Of course, both men and women can suffer from feeling discouraged by their single status, but these articles will have you believe that a greater pressure falls on women to eschew just your flaws already and get a man, goddammit! And one of those flaws may very well be having an opinion, or as one writer puts it, “there are times when women all but talk themselves out of a guy approaching them just by not knowing when to stop.” Not only is this commentary exceedingly simple, but it’s hella binary. Women don’t have some inherent, biological quality in their voice that wards off men when they’ve exceeded some arbitrary verbal word count; everyone, regardless of gender, has the capacity to say something that merits a foot in one’s mouth, and this article and like-minded authors demonstrate that very clearly.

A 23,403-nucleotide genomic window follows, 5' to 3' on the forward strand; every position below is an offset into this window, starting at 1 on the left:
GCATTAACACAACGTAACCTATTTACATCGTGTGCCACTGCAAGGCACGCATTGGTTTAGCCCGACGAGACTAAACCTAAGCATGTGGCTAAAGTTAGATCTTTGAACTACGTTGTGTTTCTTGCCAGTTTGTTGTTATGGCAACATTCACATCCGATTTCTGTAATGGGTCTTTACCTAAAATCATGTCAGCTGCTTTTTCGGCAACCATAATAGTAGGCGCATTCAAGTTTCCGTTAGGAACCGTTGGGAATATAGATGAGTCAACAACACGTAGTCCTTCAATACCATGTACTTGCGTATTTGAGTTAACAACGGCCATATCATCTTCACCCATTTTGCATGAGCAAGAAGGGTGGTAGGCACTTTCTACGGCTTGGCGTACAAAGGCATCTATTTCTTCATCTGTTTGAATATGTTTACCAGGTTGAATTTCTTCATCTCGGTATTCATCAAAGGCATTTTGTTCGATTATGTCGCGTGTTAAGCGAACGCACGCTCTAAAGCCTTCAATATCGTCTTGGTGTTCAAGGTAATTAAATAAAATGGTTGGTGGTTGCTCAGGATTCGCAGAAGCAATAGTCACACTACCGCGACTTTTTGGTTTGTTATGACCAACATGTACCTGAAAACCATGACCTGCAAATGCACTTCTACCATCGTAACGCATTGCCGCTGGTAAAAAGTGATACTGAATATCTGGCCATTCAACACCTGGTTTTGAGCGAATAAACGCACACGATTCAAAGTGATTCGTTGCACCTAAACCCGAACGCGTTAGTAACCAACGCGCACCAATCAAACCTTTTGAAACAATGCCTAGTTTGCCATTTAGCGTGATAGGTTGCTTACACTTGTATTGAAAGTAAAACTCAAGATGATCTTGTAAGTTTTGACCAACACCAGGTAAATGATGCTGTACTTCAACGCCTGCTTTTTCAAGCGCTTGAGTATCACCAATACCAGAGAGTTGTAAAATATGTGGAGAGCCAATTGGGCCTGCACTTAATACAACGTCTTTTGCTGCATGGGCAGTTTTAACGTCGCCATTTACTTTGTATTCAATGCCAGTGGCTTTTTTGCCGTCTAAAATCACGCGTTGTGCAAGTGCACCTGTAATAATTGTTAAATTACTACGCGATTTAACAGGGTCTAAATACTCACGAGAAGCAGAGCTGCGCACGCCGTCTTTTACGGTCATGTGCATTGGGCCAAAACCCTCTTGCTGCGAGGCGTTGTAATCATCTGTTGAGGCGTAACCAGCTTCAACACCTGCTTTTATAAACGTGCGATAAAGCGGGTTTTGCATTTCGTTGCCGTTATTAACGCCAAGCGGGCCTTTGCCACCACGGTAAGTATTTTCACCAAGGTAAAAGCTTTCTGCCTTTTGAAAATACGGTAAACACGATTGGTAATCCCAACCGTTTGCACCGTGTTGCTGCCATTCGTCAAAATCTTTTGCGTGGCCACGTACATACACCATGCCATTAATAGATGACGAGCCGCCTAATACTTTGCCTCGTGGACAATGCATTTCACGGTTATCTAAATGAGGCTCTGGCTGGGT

2. Articles That Tell Me How To Feel About My Pubic Hair [DISCLAIMER: Even Feminspire is guilty of this one]
How many times have you come across an article arguing the pros and cons of pubic hair– or worse, lecturing you on which preference is superior? How many times has the same discourse centered on the male pubis? My guess to the latter is rarely, if ever.
This is all you need to know: Some women shave their pubic hair, some women don’t. Some women alternate. Some women are still figuring out which style best suits them. Some women will find that their taste changes as they get older. The answer to the frequently discussed pubic hair question, you’ll find, is vast and varied. It’s almost as if women are complex and unique individuals with equally unique bodies. Who knew?
If it’s a truly pressing concern that your partner have a particular look when it comes to their pubic region, that’s a private matter– not one that needs to be preached to women as a whole. As the lovely pornographic actress and model Stoya once said, “If you think pubic hair on a woman is unnatural or weird, you aren’t mature enough to be touching vaginas.”
3. Articles That Tell Me To Hate Other Women